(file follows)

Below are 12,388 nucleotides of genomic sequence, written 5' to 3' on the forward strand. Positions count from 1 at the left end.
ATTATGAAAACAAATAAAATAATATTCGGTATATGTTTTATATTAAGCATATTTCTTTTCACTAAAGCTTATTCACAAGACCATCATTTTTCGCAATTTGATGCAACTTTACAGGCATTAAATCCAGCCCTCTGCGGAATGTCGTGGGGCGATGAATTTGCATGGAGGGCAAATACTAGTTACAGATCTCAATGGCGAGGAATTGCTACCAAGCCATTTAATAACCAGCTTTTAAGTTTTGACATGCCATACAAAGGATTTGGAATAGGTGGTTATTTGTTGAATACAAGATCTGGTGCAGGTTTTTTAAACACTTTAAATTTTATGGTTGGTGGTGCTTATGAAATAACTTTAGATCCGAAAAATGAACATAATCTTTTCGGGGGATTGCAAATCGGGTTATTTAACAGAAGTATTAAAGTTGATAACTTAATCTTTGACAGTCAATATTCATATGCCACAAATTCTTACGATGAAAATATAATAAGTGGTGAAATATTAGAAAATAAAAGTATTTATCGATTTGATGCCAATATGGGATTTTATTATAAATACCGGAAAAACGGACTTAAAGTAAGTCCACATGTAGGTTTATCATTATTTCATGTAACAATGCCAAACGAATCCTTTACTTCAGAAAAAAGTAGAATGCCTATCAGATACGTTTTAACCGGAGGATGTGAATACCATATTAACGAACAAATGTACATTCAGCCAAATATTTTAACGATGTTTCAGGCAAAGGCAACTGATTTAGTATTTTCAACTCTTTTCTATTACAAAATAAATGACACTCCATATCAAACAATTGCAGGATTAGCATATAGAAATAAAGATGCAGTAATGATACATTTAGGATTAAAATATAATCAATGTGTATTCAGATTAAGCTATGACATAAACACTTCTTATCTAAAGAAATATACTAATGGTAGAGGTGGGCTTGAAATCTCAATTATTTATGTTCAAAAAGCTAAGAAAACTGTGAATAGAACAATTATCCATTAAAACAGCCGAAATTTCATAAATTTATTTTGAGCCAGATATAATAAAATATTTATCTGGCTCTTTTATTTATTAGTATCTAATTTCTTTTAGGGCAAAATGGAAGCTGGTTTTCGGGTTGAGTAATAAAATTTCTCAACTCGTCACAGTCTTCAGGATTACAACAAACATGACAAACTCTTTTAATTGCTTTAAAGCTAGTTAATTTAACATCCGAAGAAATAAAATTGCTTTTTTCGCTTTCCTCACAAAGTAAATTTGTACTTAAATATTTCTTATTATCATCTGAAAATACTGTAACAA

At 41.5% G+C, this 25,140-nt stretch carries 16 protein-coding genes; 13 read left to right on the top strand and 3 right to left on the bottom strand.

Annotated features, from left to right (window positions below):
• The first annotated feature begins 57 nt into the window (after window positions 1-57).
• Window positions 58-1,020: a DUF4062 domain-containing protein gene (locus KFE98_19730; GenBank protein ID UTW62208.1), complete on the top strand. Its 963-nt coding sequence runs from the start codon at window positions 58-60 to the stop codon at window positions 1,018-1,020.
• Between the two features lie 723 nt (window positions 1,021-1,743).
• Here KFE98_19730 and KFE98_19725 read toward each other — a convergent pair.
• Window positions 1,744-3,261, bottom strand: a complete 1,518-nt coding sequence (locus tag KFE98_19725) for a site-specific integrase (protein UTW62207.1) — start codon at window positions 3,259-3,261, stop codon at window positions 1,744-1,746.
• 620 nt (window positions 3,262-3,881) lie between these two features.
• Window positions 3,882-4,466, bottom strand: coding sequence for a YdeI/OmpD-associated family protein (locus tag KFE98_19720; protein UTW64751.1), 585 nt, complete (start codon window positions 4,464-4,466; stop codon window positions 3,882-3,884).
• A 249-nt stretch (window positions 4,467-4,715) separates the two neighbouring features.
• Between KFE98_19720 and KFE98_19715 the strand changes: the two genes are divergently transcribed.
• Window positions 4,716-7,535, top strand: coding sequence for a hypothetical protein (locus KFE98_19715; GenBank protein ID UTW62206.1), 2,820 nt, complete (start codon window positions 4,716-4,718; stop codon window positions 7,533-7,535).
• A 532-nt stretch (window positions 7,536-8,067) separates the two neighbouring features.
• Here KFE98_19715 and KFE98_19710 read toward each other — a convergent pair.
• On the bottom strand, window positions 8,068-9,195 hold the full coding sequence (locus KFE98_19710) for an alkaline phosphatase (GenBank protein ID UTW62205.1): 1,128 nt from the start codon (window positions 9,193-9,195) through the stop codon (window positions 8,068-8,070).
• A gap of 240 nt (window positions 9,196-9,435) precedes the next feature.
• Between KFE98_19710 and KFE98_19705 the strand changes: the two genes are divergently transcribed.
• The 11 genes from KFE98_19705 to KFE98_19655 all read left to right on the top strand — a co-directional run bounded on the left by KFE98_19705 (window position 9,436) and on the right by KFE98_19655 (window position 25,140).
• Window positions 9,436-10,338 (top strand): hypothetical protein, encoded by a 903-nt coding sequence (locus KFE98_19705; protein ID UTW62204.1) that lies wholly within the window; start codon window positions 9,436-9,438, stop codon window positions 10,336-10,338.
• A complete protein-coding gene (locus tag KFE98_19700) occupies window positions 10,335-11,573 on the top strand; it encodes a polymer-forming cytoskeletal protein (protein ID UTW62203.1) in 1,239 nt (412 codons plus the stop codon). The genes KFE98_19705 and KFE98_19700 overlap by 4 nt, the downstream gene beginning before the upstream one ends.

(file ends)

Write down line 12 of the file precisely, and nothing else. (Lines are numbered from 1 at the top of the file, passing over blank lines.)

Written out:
• A 249-nt stretch (window positions 4,467-4,715) separates the two neighbouring features.